Bloomberg calls GOP lawmaker’s remarks on shooting ‘nonsensical’

New York City Mayor Michael Bloomberg blasted Rep. Louie Gohmert (R-Tex.) for the lawmaker's suggestion Friday that an armed moviegoer could have halted the Colorado movie theater shooting that left a dozen dead and 70 wounded.

“You know, to arm everybody and have the Wild West all the time is one of the more nonsensical things you can say,” Bloomberg said in an interview set to air on CBS's "Face the Nation" when asked about Gohmert's argument. “I don’t know what his motives are, I don’t know him and I’m not here to impugn him or anybody else. It just does not make any sense. The bottom line is if we had fewer guns, we would have a lot fewer murders.”

During an interview Friday with the Heritage Foundation’s “Istook Live,” Gohmert suggested that had an armed audience member “could have stopped this guy more quickly."

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“It does make me wonder, you know, with all those people in the theater, was there nobody that was carrying? That could have stopped this guy more quickly?” Gohmert said. “I mean, in Tyler, Texas, we had, in my hometown, we had a shooter come in over a domestic matter and just start shooting people, and it was a guy with a concealed carry. He got killed, but his shooting at this guy caused him to run and no doubt saved a lot of lives. He was a real hero.”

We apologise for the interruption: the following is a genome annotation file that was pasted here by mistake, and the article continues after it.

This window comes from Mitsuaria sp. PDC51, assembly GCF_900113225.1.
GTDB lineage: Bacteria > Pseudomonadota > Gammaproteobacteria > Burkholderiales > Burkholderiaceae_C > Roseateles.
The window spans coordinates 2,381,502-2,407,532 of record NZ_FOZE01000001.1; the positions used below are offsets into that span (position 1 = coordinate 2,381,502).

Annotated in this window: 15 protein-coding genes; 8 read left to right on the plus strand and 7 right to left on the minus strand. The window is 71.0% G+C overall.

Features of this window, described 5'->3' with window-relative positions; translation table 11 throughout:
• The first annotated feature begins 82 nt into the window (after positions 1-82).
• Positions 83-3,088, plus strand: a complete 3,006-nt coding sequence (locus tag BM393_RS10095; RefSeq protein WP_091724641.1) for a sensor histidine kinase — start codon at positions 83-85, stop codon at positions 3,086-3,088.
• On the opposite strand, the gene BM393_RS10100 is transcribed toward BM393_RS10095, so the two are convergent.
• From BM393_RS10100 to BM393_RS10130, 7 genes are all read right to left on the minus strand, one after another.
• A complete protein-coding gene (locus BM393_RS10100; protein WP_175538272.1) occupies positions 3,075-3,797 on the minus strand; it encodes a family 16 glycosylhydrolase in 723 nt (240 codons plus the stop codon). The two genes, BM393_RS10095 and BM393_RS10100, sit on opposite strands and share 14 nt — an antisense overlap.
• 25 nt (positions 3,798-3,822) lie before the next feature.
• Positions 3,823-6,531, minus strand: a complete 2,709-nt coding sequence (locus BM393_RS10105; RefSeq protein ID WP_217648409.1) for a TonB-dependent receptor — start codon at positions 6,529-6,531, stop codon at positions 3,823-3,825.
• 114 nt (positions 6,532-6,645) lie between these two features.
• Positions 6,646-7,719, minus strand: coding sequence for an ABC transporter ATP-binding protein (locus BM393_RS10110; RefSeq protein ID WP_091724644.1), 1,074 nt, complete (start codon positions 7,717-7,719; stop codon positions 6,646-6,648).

But Bloomberg rejected that argument in his interview with CBS.

”Do you really think that you’d be safe if anyone in the audience could pull out a gun and start shooting? I don’t think so,” Bloomberg said.


On Friday, Bloomberg — a strident anti-gun advocate — criticized presidential candidates Mitt Romney and Barack Obama for not detailing their beliefs on gun control in the wake of the Colorado tragedy, which has 

“I mean, there are so many murders with guns every day — it’s just got to stop,” he continued. “And instead of the two people — President Obama and Gov. Romney — talking in broad things about they want to make the world a better place — OK, tell us how. And this is a real problem. No matter where you stand on the Second Amendment, no matter where you stand on guns, we have a right to hear from both of them concretely, not just in generalities — specifically, what are they going to do about guns?”

Gohmert, meanwhile, made headlines Friday for tying the violence to “the ongoing attacks on Judeo-Christian beliefs.”

“You know, what really gets me, as a Christian, is to see the ongoing attacks on Judeo-Christian beliefs, and then some senseless crazy act of a derelict takes place," Gohmert said.

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